by: Cara Wides - Last updated: 2007-06-26
When you enter the first room of painter David Breuer-Weils current exhibition in a dirty dingy London car park, you assume the venue is a joke.
As well as the huge canvases, piles of earth, sandbags and signs like No changing or emptying fuel tanks meet your eye. You worry about the possibility of a rat running across your shoes.
Start looking at the pictures and it becomes clear that the venue is perfect for the mood of Breuer-Weils exhibition Project 3.It is staged over three floors and examines the human condition, and more specifically how the past influences the present. Breuer-Weil has reason to be haunted by his own past; he is the son of Lithuanian immigrants who escaped the Nazis by
coming to England. He says his parents frequently talked about the traumas of their generation when he was growing up.
However Project 3 is not specifically about the Holocaust, it looks at how you can come from a troubled past and have a positive present. To symbolise the journey from past to present, the paintings are divided into three batches presented on three layers of the car park. The first round of pictures in the macabre, possibly rat-infested, basement are the most depressing; they show society divided and riddled with fear.
The painting Drought depicts large plains of land breaking apart, beyond saving. Descend shows a staircase leading downward, with each step resembling a coffin and filled with lots heads floating in blackness. A terrible fate awaits. Another theme is life in a restricted society where we cannot communicate with each other - Grid shows rows of people trapped in small boxes lined up next to each other.
The next batch of paintings is on the second floor which is far lighter however still hints at the presence of rodents and other creepy crawlies. The paintings too are lighter in mood, but with a sense of sorrow and disruption remaining. In Catch Breuer-Weils shadowy human figures have been hopelessly swept up together in a huge net, in People they are trapped inside a ginormous book. The more upbeat pictures show the shadowy men trying to communicate with a god or gods; Prayer has them positioned beneath a rather Monty Python-esque ginormous ear.
The only joke in the whole exhibition, apart from its location, was on the staircase going up to the third floor. You pass Travelling a painting showing a man pulling others and some trees on his cloak. You hope that wherever you are heading in the building is far less sinister.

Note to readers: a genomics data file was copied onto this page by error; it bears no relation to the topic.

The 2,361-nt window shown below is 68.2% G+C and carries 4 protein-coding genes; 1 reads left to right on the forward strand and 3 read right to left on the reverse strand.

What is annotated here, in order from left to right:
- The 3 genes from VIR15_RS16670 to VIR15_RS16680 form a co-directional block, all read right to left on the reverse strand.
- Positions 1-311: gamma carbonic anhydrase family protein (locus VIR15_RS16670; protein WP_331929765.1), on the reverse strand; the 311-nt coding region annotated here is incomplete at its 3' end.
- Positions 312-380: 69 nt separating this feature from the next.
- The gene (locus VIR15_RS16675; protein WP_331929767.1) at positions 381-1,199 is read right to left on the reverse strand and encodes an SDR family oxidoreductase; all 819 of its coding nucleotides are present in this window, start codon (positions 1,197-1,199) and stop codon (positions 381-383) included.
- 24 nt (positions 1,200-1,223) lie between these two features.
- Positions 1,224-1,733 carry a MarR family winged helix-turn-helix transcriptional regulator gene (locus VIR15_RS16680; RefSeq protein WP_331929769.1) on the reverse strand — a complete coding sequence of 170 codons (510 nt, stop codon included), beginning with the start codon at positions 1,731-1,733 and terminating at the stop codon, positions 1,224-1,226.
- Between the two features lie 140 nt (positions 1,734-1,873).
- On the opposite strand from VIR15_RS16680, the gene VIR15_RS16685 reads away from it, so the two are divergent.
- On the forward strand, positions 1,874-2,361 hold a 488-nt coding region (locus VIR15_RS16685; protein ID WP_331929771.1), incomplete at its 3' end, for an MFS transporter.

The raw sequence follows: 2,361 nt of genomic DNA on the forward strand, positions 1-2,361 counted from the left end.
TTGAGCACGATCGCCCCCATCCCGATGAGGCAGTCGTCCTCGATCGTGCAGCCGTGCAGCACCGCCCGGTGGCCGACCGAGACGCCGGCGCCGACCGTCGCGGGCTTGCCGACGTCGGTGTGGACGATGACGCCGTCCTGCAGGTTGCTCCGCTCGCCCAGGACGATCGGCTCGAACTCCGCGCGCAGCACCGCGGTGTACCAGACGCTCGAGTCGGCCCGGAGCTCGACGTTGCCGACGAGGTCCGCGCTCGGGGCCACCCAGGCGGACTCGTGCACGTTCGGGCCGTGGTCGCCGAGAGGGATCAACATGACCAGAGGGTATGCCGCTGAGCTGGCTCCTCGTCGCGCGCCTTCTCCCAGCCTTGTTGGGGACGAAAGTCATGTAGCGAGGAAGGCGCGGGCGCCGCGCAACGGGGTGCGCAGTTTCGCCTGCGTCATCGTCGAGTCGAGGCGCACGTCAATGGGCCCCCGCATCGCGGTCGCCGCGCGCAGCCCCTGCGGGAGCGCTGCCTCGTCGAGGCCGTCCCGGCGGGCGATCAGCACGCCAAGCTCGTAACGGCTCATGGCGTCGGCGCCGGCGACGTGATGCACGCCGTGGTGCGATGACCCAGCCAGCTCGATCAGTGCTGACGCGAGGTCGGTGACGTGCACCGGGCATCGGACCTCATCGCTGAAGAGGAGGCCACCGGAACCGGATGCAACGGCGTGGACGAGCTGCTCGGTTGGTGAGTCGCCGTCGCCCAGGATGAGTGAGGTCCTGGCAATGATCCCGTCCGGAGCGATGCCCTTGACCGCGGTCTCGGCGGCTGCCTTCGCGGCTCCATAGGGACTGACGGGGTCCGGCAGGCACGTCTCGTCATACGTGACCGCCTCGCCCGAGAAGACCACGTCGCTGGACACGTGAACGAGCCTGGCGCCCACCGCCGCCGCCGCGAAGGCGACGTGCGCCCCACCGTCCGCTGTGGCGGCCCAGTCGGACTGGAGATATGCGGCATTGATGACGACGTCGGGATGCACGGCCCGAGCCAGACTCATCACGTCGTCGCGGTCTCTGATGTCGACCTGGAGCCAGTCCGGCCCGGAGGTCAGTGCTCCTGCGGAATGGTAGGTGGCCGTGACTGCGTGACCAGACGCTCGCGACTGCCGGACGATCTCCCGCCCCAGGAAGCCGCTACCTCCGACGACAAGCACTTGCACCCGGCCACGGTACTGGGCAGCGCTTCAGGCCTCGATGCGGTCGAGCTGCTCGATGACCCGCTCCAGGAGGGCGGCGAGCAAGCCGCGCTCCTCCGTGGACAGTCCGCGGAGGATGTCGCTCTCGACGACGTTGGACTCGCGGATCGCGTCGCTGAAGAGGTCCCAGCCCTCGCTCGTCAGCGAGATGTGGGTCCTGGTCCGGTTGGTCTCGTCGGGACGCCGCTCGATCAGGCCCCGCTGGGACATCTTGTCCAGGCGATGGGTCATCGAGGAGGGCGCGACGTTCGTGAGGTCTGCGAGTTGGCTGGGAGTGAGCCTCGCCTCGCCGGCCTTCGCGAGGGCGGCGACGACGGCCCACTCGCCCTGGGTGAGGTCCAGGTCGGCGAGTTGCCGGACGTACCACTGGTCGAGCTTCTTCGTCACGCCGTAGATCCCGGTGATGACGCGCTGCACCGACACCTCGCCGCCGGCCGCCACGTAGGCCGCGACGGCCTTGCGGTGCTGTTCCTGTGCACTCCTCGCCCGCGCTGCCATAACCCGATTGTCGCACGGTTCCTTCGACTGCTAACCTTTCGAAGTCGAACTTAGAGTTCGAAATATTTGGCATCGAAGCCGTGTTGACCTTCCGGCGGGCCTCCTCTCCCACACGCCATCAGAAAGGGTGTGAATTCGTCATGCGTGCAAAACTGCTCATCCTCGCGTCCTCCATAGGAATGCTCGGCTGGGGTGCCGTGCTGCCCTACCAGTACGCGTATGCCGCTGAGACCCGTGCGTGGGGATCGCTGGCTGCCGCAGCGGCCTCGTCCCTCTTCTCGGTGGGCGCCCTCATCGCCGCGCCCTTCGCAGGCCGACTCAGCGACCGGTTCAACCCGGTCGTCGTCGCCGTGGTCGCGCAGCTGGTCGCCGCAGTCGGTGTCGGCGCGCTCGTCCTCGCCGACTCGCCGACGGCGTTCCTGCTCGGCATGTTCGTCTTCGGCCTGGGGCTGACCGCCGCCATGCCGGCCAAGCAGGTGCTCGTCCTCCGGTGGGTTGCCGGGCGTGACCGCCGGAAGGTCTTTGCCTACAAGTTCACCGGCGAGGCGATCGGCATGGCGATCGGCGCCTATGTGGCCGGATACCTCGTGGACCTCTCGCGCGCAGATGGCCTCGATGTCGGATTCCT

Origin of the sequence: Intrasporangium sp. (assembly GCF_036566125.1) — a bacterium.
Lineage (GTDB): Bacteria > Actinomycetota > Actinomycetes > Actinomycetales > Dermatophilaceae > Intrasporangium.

The third floor is equally light, and whats this paintings are for the first time full of bright blues and upbeat greens. Downstairs Breuer-Weil has used shades of reds, pinks and yellow that evoking torment and passion but up on the third floor things are as cheerful as a childrens playroom.
Until you look closely at the pictures that is. Called things like Second Generation and Suburbs, they describe what life is like for todays generation, who have built lives for themselves that are definitely less gloomy and tragic that those of their ancestors. However Breuer-Weil tells us that this achievement is fragile, and can be destroyed at any point.
The pictures The Edge and The Edge 2 both show human settlements being swept off a cliff edge into the sea by huge brooms coming from the sky. Breuer-Weil says The Edge 2 is meant to represent the instability of Israel, and he copied the Israeli coastline for the picture. The same message is in Suburbs , which shows people walking on thin strips of land with huge distances either side for them to fall.
Breuer-Weils work reminded me a bit of Chagall, his paintings have a dreamy surreal quality, and the strong colours convey intense feelings. Like some Chagall paintings the world he depicts is unsettling and uncontrolled. It is a universe where even when you are surrounded by light, a rat could run across your shoe at any point.
Project 3 is on until 19th July at 9-13 Mercer Street, London WC2. Wednesday, Saturday and Sunday 12 7 pm, Thursday and Friday 12 9 pm.
Admission is free. It is organised by the Ben Uri Gallery, which is also known as The London Jewish Museum of Art and can be contacted on 020 7604 3991.